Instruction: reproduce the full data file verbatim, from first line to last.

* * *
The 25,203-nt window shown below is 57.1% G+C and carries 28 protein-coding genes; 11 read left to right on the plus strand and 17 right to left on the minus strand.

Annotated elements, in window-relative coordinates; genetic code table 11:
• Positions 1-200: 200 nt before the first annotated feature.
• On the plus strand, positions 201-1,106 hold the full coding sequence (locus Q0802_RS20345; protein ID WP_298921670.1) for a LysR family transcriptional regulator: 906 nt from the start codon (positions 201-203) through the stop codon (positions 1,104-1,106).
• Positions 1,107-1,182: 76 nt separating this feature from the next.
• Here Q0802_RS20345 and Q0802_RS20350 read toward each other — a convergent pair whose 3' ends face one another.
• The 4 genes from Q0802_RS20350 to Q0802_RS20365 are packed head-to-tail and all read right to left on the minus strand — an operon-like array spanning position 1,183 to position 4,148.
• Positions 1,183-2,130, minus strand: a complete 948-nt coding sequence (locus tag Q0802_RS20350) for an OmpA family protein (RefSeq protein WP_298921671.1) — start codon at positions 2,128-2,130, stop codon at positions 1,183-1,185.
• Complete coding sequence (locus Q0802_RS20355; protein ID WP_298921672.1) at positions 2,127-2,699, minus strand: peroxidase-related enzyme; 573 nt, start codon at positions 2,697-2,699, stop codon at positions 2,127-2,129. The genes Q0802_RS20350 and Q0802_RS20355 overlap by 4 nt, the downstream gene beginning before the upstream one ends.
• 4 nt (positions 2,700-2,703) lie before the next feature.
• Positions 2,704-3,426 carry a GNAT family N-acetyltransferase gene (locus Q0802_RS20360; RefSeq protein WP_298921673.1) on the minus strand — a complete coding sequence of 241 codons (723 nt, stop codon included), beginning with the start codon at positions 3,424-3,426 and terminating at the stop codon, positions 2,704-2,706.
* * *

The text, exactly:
The 25,203-nt window shown below is 57.1% G+C and carries 28 protein-coding genes; 11 read left to right on the plus strand and 17 right to left on the minus strand.

Annotated elements, in window-relative coordinates; genetic code table 11:
• Positions 1-200: 200 nt before the first annotated feature.
• On the plus strand, positions 201-1,106 hold the full coding sequence (locus Q0802_RS20345; protein ID WP_298921670.1) for a LysR family transcriptional regulator: 906 nt from the start codon (positions 201-203) through the stop codon (positions 1,104-1,106).
• Positions 1,107-1,182: 76 nt separating this feature from the next.
• Here Q0802_RS20345 and Q0802_RS20350 read toward each other — a convergent pair whose 3' ends face one another.
• The 4 genes from Q0802_RS20350 to Q0802_RS20365 are packed head-to-tail and all read right to left on the minus strand — an operon-like array spanning position 1,183 to position 4,148.
• Positions 1,183-2,130, minus strand: a complete 948-nt coding sequence (locus tag Q0802_RS20350) for an OmpA family protein (RefSeq protein WP_298921671.1) — start codon at positions 2,128-2,130, stop codon at positions 1,183-1,185.
• Complete coding sequence (locus Q0802_RS20355; protein ID WP_298921672.1) at positions 2,127-2,699, minus strand: peroxidase-related enzyme; 573 nt, start codon at positions 2,697-2,699, stop codon at positions 2,127-2,129. The genes Q0802_RS20350 and Q0802_RS20355 overlap by 4 nt, the downstream gene beginning before the upstream one ends.
• 4 nt (positions 2,700-2,703) lie before the next feature.
• Positions 2,704-3,426 carry a GNAT family N-acetyltransferase gene (locus Q0802_RS20360; RefSeq protein WP_298921673.1) on the minus strand — a complete coding sequence of 241 codons (723 nt, stop codon included), beginning with the start codon at positions 3,424-3,426 and terminating at the stop codon, positions 2,704-2,706.